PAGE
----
“'Where the language of a statute is free from ambiguity, its plain meaning is to be accepted and applied without resort to interpretation.' Syl. Pt. 2, Crockett v. Andrews, 153 W. Va. 714, 172 S.E.2d 384 (1970).” Syllabus Point 4, Syncor International Corp. v. Palmer, 208 W. Va. 658, 542 S.E.2d 479 (2001).

Syl. pt. 4, Charter Communications v. Community Antenna Serv., Inc., 211 W. Va. 71, 561 S.E.2d 793.

    We do note, however, that the Taylor County Board has specifically complained of the Marion County Board's establishment of new bus routes and bus stops, particularly those that enter into Taylor County residential subdivisions. Admittedly, the interpretation letter issued by Dr. Stewart, the State Superintendent of Schools, concluded that the Marion County Board was not prohibited from transporting students, who of course had obtained the requisite transfer approval, “on an existing Marion County bus route.” (Emphasis added). We are puzzled by Superintendent Stewart's limitation requiring an “existing” route. But we recognize that it may be merely a result of the manner in which the question to him was posed. Nevertheless, his interpretation was rendered prior to the enactment of the amended 2002 version of W. Va. Code § 18-5-13, and we have herein concluded that the 2002 version of W. Va. Code § 18-5-13 is unambiguous and not subject to interpretation. Consequently, though our traditional rule is that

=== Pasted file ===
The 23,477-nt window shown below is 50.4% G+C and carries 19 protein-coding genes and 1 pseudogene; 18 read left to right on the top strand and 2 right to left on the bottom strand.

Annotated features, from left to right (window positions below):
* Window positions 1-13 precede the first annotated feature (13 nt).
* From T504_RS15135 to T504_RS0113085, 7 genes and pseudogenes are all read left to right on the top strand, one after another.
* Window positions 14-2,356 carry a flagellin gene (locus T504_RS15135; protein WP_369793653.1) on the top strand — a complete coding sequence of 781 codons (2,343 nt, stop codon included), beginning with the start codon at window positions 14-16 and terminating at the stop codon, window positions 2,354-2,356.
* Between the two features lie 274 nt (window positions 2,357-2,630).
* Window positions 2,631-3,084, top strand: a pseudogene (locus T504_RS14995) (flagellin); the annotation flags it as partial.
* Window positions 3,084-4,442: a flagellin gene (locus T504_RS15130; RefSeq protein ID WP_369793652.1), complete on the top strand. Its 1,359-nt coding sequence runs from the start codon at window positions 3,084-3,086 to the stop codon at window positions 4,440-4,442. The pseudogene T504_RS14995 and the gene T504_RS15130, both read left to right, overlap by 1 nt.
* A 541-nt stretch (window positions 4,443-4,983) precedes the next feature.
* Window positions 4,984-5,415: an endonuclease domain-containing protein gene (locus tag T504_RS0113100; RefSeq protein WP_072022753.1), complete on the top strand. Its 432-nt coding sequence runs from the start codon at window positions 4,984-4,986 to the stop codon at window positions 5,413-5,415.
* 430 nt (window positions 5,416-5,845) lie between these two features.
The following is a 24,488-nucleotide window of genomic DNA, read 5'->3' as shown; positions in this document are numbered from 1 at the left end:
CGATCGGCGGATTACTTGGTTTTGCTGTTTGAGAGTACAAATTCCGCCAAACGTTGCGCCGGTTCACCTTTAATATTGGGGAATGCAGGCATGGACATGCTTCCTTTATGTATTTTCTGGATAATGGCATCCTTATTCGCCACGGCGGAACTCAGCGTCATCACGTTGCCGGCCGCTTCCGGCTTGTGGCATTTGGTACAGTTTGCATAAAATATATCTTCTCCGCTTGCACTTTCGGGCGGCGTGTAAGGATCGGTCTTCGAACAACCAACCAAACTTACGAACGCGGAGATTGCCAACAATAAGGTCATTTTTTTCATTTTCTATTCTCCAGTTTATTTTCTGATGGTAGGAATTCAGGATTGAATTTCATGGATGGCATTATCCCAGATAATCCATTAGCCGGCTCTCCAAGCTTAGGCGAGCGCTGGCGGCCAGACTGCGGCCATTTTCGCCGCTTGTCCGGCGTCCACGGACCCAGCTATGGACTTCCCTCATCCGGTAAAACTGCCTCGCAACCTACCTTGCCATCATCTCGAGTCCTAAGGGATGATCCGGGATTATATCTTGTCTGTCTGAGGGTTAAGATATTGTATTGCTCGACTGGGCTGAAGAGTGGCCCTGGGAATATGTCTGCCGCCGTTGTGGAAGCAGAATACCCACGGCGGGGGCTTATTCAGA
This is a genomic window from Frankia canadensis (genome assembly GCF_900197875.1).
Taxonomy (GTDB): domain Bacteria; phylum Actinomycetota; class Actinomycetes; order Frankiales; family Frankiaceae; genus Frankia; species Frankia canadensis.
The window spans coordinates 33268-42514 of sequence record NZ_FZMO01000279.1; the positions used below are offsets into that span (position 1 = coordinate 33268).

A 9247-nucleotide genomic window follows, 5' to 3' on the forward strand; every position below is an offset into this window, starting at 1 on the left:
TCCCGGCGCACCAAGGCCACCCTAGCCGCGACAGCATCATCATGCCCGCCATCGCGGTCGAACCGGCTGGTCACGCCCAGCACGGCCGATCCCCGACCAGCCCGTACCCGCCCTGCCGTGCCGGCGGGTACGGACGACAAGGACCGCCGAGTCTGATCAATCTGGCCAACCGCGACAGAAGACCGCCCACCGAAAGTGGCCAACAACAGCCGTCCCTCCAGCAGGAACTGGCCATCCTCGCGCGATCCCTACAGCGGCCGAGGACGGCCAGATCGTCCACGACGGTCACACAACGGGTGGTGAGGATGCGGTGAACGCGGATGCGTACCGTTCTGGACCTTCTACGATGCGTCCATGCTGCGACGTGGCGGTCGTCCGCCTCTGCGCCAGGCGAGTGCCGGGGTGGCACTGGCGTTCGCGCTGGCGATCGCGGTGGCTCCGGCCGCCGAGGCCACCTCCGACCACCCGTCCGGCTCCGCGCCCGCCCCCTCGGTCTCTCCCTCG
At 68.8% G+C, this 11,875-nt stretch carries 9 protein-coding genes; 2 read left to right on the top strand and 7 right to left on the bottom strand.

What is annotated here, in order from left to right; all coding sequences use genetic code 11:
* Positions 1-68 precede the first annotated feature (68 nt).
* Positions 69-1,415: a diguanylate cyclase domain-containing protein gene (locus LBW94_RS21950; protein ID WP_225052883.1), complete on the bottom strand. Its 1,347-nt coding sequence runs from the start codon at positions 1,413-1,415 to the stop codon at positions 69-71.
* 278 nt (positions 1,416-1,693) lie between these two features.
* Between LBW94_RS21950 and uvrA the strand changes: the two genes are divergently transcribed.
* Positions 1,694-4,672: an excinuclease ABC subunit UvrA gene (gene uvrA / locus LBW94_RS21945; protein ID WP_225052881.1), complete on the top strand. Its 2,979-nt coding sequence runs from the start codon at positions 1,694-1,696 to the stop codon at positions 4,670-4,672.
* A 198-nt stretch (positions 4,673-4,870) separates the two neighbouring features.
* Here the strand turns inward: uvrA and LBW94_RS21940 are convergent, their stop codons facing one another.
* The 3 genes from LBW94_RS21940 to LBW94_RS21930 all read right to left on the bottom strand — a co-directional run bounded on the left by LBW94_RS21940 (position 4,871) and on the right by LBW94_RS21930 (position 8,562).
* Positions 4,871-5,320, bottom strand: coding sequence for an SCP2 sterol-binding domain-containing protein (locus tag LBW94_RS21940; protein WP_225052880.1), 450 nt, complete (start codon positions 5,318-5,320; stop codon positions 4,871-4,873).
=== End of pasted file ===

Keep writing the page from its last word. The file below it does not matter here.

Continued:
“'[i]nterpretations of statutes by bodies charged with their administration are given great weight unless clearly erroneous.' Syl. Pt. 4, Security Nat'l Bank & Trust Co. v. First W. Va. Bancorp, Inc., [166 W. Va. 775,] 277 S.E.2d 613 (1981).” Syl. Pt. 3, Smith v. Board of Educ., 176 W. Va. 65, 341 S.E.2d 685 (1985).
Syl. pt. 1, Smith v. Board of Educ. of County of Greenbrier, 192 W. Va. 321, 452 S.E.2d 412 (1994), this rule simply does not apply in the instant case. We find nothing in the plain language of W. Va. Code § 18-5-13 limiting a county's exercise of its authority to provide adequate transportation to the use of only existing bus routes or stops. Where the legislature has not seen fit to impose such a limitation, it is not for this Court to arbitrarily create one. Nor do we think such a limitation would be advisable. Indeed, we believe that it is reasonable to expect that, over time, the location of the homes of students residing in one county while authorized to attend school in another may change. As these changes occur, modifications to bus routes and stops may become necessary in order for a county to exercise it's authority to transport students across county lines in a manner that is safe for student bus passengers.